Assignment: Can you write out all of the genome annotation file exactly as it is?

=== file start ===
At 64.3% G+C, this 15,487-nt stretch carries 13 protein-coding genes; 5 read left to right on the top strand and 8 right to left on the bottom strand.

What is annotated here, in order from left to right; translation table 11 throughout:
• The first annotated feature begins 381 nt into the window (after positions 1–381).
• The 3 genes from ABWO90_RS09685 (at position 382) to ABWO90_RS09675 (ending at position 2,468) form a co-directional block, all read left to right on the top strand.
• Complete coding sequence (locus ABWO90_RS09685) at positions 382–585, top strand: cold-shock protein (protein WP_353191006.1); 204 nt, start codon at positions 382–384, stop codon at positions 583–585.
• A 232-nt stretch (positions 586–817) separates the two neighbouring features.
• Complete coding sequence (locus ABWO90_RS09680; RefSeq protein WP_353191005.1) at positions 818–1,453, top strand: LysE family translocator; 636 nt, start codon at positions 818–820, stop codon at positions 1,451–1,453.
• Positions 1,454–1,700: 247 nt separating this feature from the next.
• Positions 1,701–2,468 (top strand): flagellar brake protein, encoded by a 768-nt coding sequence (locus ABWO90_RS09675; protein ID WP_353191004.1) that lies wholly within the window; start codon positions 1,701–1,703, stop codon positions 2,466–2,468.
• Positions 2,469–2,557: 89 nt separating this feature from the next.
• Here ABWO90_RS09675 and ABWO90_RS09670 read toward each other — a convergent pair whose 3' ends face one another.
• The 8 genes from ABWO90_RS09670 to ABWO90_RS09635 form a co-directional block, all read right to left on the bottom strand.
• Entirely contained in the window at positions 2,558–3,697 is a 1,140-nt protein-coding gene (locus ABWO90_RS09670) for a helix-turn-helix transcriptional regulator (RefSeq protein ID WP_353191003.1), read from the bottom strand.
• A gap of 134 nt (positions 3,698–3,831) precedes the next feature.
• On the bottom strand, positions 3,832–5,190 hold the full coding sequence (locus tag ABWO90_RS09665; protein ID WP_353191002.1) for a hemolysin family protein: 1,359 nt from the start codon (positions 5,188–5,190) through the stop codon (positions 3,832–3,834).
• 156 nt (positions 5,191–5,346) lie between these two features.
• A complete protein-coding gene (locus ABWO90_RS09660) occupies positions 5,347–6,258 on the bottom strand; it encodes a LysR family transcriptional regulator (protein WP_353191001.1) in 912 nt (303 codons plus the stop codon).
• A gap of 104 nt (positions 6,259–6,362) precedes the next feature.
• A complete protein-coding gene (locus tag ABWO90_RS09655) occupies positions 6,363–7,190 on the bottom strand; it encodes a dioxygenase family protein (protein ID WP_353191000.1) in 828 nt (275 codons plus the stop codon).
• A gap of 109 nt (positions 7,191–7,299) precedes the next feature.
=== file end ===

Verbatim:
At 64.3% G+C, this 15,487-nt stretch carries 13 protein-coding genes; 5 read left to right on the top strand and 8 right to left on the bottom strand.

What is annotated here, in order from left to right; translation table 11 throughout:
• The first annotated feature begins 381 nt into the window (after positions 1–381).
• The 3 genes from ABWO90_RS09685 (at position 382) to ABWO90_RS09675 (ending at position 2,468) form a co-directional block, all read left to right on the top strand.
• Complete coding sequence (locus ABWO90_RS09685) at positions 382–585, top strand: cold-shock protein (protein WP_353191006.1); 204 nt, start codon at positions 382–384, stop codon at positions 583–585.
• A 232-nt stretch (positions 586–817) separates the two neighbouring features.
• Complete coding sequence (locus ABWO90_RS09680; RefSeq protein WP_353191005.1) at positions 818–1,453, top strand: LysE family translocator; 636 nt, start codon at positions 818–820, stop codon at positions 1,451–1,453.
• Positions 1,454–1,700: 247 nt separating this feature from the next.
• Positions 1,701–2,468 (top strand): flagellar brake protein, encoded by a 768-nt coding sequence (locus ABWO90_RS09675; protein ID WP_353191004.1) that lies wholly within the window; start codon positions 1,701–1,703, stop codon positions 2,466–2,468.
• Positions 2,469–2,557: 89 nt separating this feature from the next.
• Here ABWO90_RS09675 and ABWO90_RS09670 read toward each other — a convergent pair whose 3' ends face one another.
• The 8 genes from ABWO90_RS09670 to ABWO90_RS09635 form a co-directional block, all read right to left on the bottom strand.
• Entirely contained in the window at positions 2,558–3,697 is a 1,140-nt protein-coding gene (locus ABWO90_RS09670) for a helix-turn-helix transcriptional regulator (RefSeq protein ID WP_353191003.1), read from the bottom strand.
• A gap of 134 nt (positions 3,698–3,831) precedes the next feature.
• On the bottom strand, positions 3,832–5,190 hold the full coding sequence (locus tag ABWO90_RS09665; protein ID WP_353191002.1) for a hemolysin family protein: 1,359 nt from the start codon (positions 5,188–5,190) through the stop codon (positions 3,832–3,834).
• 156 nt (positions 5,191–5,346) lie between these two features.
• A complete protein-coding gene (locus ABWO90_RS09660) occupies positions 5,347–6,258 on the bottom strand; it encodes a LysR family transcriptional regulator (protein WP_353191001.1) in 912 nt (303 codons plus the stop codon).
• A gap of 104 nt (positions 6,259–6,362) precedes the next feature.
• A complete protein-coding gene (locus tag ABWO90_RS09655) occupies positions 6,363–7,190 on the bottom strand; it encodes a dioxygenase family protein (protein ID WP_353191000.1) in 828 nt (275 codons plus the stop codon).
• A gap of 109 nt (positions 7,191–7,299) precedes the next feature.